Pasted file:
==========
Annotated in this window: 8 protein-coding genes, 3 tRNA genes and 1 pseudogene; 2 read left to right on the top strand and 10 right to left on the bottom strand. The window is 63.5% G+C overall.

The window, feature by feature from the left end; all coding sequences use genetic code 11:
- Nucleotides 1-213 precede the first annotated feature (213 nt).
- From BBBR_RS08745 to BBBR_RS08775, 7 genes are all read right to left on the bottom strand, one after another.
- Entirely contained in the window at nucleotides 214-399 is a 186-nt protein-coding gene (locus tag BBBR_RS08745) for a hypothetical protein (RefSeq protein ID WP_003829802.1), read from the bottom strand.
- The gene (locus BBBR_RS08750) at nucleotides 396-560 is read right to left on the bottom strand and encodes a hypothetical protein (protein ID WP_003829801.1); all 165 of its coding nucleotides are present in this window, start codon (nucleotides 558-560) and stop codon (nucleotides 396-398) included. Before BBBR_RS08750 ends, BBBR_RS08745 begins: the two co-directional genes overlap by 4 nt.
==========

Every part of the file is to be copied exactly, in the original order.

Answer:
Annotated in this window: 8 protein-coding genes, 3 tRNA genes and 1 pseudogene; 2 read left to right on the top strand and 10 right to left on the bottom strand. The window is 63.5% G+C overall.

The window, feature by feature from the left end; all coding sequences use genetic code 11:
- Nucleotides 1-213 precede the first annotated feature (213 nt).
- From BBBR_RS08745 to BBBR_RS08775, 7 genes are all read right to left on the bottom strand, one after another.
- Entirely contained in the window at nucleotides 214-399 is a 186-nt protein-coding gene (locus tag BBBR_RS08745) for a hypothetical protein (RefSeq protein ID WP_003829802.1), read from the bottom strand.
- The gene (locus BBBR_RS08750) at nucleotides 396-560 is read right to left on the bottom strand and encodes a hypothetical protein (protein ID WP_003829801.1); all 165 of its coding nucleotides are present in this window, start codon (nucleotides 558-560) and stop codon (nucleotides 396-398) included. Before BBBR_RS08750 ends, BBBR_RS08745 begins: the two co-directional genes overlap by 4 nt.